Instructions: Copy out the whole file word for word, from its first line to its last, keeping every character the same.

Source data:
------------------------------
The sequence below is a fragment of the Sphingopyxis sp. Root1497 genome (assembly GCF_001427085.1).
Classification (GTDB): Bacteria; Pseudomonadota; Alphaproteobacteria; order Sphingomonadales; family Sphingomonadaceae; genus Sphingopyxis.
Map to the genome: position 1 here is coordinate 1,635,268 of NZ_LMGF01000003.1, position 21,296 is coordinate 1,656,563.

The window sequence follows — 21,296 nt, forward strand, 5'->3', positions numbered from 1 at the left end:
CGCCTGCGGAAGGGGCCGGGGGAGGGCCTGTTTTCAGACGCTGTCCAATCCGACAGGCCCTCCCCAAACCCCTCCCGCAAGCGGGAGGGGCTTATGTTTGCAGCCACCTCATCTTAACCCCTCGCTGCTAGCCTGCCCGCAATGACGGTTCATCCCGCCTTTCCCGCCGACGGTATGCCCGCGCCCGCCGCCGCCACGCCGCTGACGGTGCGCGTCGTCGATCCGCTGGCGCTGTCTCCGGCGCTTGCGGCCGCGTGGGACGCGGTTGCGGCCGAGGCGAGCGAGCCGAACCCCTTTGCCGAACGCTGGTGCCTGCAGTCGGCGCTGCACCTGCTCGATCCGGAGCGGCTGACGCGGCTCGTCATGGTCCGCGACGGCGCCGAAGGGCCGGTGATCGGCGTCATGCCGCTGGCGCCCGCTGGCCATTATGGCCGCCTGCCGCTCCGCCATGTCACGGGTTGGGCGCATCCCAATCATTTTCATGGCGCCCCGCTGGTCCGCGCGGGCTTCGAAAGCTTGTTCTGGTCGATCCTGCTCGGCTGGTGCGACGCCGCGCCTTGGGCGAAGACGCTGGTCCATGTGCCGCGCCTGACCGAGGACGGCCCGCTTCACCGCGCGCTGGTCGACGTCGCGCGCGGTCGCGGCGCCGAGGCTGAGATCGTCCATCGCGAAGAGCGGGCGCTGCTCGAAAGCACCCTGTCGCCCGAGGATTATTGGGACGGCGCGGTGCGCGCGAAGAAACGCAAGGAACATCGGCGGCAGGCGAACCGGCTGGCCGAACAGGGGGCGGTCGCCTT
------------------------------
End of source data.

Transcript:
The sequence below is a fragment of the Sphingopyxis sp. Root1497 genome (assembly GCF_001427085.1).
Classification (GTDB): Bacteria; Pseudomonadota; Alphaproteobacteria; order Sphingomonadales; family Sphingomonadaceae; genus Sphingopyxis.
Map to the genome: position 1 here is coordinate 1,635,268 of NZ_LMGF01000003.1, position 21,296 is coordinate 1,656,563.

The window sequence follows — 21,296 nt, forward strand, 5'->3', positions numbered from 1 at the left end:
CGCCTGCGGAAGGGGCCGGGGGAGGGCCTGTTTTCAGACGCTGTCCAATCCGACAGGCCCTCCCCAAACCCCTCCCGCAAGCGGGAGGGGCTTATGTTTGCAGCCACCTCATCTTAACCCCTCGCTGCTAGCCTGCCCGCAATGACGGTTCATCCCGCCTTTCCCGCCGACGGTATGCCCGCGCCCGCCGCCGCCACGCCGCTGACGGTGCGCGTCGTCGATCCGCTGGCGCTGTCTCCGGCGCTTGCGGCCGCGTGGGACGCGGTTGCGGCCGAGGCGAGCGAGCCGAACCCCTTTGCCGAACGCTGGTGCCTGCAGTCGGCGCTGCACCTGCTCGATCCGGAGCGGCTGACGCGGCTCGTCATGGTCCGCGACGGCGCCGAAGGGCCGGTGATCGGCGTCATGCCGCTGGCGCCCGCTGGCCATTATGGCCGCCTGCCGCTCCGCCATGTCACGGGTTGGGCGCATCCCAATCATTTTCATGGCGCCCCGCTGGTCCGCGCGGGCTTCGAAAGCTTGTTCTGGTCGATCCTGCTCGGCTGGTGCGACGCCGCGCCTTGGGCGAAGACGCTGGTCCATGTGCCGCGCCTGACCGAGGACGGCCCGCTTCACCGCGCGCTGGTCGACGTCGCGCGCGGTCGCGGCGCCGAGGCTGAGATCGTCCATCGCGAAGAGCGGGCGCTGCTCGAAAGCACCCTGTCGCCCGAGGATTATTGGGACGGCGCGGTGCGCGCGAAGAAACGCAAGGAACATCGGCGGCAGGCGAACCGGCTGGCCGAACAGGGGGCGGTCGCCTT